Mary John paved the way for what many in Arkansas would love as Delta Barbecue. For years, smokers, grillers and pitmasters only ran restaurants, but barbecue became a pastime for generations to share. Much like sacred family recipes, barbecue techniques are shared from dads and mothers to sons and daughters, raising a new generation of “home” cooks smoking things from hunted meats to cheese dip and jalapenos wrapped with bacon!

What sets Barbecue styles apart?

In the heart of Arkansas, where tradition meets flavor, barbecue takes center stage as a beloved culinary art form. The magic of Arkansas barbecue lies not only in the quality of the meat but also in the seasoning.


In Arkansas, barbecue usually references pork, but beef, chicken and sausages are also popular. Pork shoulder, ribs, and pulled pork are all classic Arkansas barbecue dishes. Many use dry rubs or marinades to season meat before being smoked for several hours.

When it comes to pork, the tender, succulent shoulder is a true delicacy. The meat melts in the mouth when slow-cooked for hours, leaving a symphony of flavors. While ribs offer a delightful balance of smokiness and caramelized goodness. The meat effortlessly falls off the bone, creating a truly unforgettable experience. Do you remember the first time you ate a rib?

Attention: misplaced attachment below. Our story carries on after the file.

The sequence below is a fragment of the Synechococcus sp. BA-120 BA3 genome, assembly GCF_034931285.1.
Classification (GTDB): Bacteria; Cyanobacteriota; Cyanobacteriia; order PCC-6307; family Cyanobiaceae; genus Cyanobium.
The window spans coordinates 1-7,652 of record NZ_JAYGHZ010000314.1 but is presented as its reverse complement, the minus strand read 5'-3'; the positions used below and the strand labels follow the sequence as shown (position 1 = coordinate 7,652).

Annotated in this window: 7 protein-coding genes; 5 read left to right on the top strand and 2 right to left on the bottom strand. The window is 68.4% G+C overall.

Sauce Styles

Arkansas is home to two distinct barbecue sauce styles: Eastern and Western. Eastern Arkansas barbecue sauce is typically vinegar-based, while Western Arkansas barbecue sauce is tomato-based. Both styles of sauce are delicious and have unique fans.

Eastern Arkansas barbecue sauce is a testament to the power of simplicity. It is typically a vinegar-based sauce, allowing the tangy and acidic vinegar notes to take center stage. The sauce is often imbued with a touch of heat, ranging from a gentle warmth to a fiery kick, depending on the preferences of the pitmaster. Eastern Arkansas barbecue sauce pairs exceptionally well with pork, chicken and ribs, enhancing the meat’s natural flavors without overpowering them.

In contrast, Western Arkansas barbecue sauce offers a delightful tomato-based experience. This sauce is characterized by its rich, slightly sweet and smoky flavor, achieved through ripe tomatoes, molasses and spices. Western Arkansas barbecue sauce is often thicker and more complex to pair wonderfully with beef, brisket and sausage.

Rub or Seasoning Style

In addition to the sauce, barbecue is often seasoned with a rub or seasoning mixture, adding layers of flavor and enhancing the taste of the meat. Rubs can be made with various spices and herbs and each pitmaster has their secret recipe. Some popular rubs include salt, pepper, garlic powder, onion powder, paprika, coffee grounds, and chili powder.